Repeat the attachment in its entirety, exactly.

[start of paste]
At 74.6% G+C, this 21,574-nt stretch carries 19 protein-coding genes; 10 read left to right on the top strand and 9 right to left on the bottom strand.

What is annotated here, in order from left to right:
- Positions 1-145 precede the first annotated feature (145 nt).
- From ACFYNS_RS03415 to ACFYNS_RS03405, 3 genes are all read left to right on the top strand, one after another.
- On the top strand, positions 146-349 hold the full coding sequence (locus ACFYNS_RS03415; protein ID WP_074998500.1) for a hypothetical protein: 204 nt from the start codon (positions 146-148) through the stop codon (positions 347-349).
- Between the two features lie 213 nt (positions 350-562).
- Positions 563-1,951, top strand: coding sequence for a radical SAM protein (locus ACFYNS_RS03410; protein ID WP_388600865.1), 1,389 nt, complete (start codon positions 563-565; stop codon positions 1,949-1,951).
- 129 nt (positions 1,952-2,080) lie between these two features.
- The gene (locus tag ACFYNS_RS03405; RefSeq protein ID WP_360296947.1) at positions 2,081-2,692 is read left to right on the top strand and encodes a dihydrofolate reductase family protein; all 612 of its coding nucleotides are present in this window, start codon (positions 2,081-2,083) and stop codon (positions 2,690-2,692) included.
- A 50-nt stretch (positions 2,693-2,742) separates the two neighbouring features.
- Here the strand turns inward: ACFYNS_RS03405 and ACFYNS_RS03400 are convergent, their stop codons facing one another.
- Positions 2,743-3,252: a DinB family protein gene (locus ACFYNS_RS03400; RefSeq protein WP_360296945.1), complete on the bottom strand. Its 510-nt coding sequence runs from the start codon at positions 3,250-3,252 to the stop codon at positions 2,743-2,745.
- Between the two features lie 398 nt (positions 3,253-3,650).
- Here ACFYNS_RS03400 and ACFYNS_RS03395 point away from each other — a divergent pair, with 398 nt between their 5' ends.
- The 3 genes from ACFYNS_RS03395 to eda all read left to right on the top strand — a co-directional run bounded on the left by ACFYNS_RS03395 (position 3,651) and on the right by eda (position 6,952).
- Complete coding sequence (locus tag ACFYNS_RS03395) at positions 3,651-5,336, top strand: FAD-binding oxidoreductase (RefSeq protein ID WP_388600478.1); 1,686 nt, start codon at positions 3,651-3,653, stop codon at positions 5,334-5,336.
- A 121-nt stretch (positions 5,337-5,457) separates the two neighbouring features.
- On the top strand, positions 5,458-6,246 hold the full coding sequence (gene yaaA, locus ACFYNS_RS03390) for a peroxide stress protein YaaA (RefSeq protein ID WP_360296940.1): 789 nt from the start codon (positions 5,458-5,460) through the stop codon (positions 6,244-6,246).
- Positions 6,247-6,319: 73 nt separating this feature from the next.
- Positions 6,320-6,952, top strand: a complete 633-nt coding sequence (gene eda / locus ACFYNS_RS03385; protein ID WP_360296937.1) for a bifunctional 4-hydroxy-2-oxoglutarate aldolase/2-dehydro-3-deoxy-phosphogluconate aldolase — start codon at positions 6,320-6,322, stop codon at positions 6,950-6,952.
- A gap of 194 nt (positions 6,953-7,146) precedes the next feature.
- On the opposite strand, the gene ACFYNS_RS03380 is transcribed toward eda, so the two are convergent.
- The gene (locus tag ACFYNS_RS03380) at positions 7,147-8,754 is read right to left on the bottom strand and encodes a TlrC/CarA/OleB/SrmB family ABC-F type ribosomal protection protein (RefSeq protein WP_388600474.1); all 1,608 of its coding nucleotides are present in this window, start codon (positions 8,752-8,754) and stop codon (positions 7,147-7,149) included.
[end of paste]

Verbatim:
At 74.6% G+C, this 21,574-nt stretch carries 19 protein-coding genes; 10 read left to right on the top strand and 9 right to left on the bottom strand.

What is annotated here, in order from left to right:
- Positions 1-145 precede the first annotated feature (145 nt).
- From ACFYNS_RS03415 to ACFYNS_RS03405, 3 genes are all read left to right on the top strand, one after another.
- On the top strand, positions 146-349 hold the full coding sequence (locus ACFYNS_RS03415; protein ID WP_074998500.1) for a hypothetical protein: 204 nt from the start codon (positions 146-148) through the stop codon (positions 347-349).
- Between the two features lie 213 nt (positions 350-562).
- Positions 563-1,951, top strand: coding sequence for a radical SAM protein (locus ACFYNS_RS03410; protein ID WP_388600865.1), 1,389 nt, complete (start codon positions 563-565; stop codon positions 1,949-1,951).
- 129 nt (positions 1,952-2,080) lie between these two features.
- The gene (locus tag ACFYNS_RS03405; RefSeq protein ID WP_360296947.1) at positions 2,081-2,692 is read left to right on the top strand and encodes a dihydrofolate reductase family protein; all 612 of its coding nucleotides are present in this window, start codon (positions 2,081-2,083) and stop codon (positions 2,690-2,692) included.
- A 50-nt stretch (positions 2,693-2,742) separates the two neighbouring features.
- Here the strand turns inward: ACFYNS_RS03405 and ACFYNS_RS03400 are convergent, their stop codons facing one another.
- Positions 2,743-3,252: a DinB family protein gene (locus ACFYNS_RS03400; RefSeq protein WP_360296945.1), complete on the bottom strand. Its 510-nt coding sequence runs from the start codon at positions 3,250-3,252 to the stop codon at positions 2,743-2,745.
- Between the two features lie 398 nt (positions 3,253-3,650).
- Here ACFYNS_RS03400 and ACFYNS_RS03395 point away from each other — a divergent pair, with 398 nt between their 5' ends.
- The 3 genes from ACFYNS_RS03395 to eda all read left to right on the top strand — a co-directional run bounded on the left by ACFYNS_RS03395 (position 3,651) and on the right by eda (position 6,952).
- Complete coding sequence (locus tag ACFYNS_RS03395) at positions 3,651-5,336, top strand: FAD-binding oxidoreductase (RefSeq protein ID WP_388600478.1); 1,686 nt, start codon at positions 3,651-3,653, stop codon at positions 5,334-5,336.
- A 121-nt stretch (positions 5,337-5,457) separates the two neighbouring features.
- On the top strand, positions 5,458-6,246 hold the full coding sequence (gene yaaA, locus ACFYNS_RS03390) for a peroxide stress protein YaaA (RefSeq protein ID WP_360296940.1): 789 nt from the start codon (positions 5,458-5,460) through the stop codon (positions 6,244-6,246).
- Positions 6,247-6,319: 73 nt separating this feature from the next.
- Positions 6,320-6,952, top strand: a complete 633-nt coding sequence (gene eda / locus ACFYNS_RS03385; protein ID WP_360296937.1) for a bifunctional 4-hydroxy-2-oxoglutarate aldolase/2-dehydro-3-deoxy-phosphogluconate aldolase — start codon at positions 6,320-6,322, stop codon at positions 6,950-6,952.
- A gap of 194 nt (positions 6,953-7,146) precedes the next feature.
- On the opposite strand, the gene ACFYNS_RS03380 is transcribed toward eda, so the two are convergent.
- The gene (locus tag ACFYNS_RS03380) at positions 7,147-8,754 is read right to left on the bottom strand and encodes a TlrC/CarA/OleB/SrmB family ABC-F type ribosomal protection protein (RefSeq protein WP_388600474.1); all 1,608 of its coding nucleotides are present in this window, start codon (positions 8,752-8,754) and stop codon (positions 7,147-7,149) included.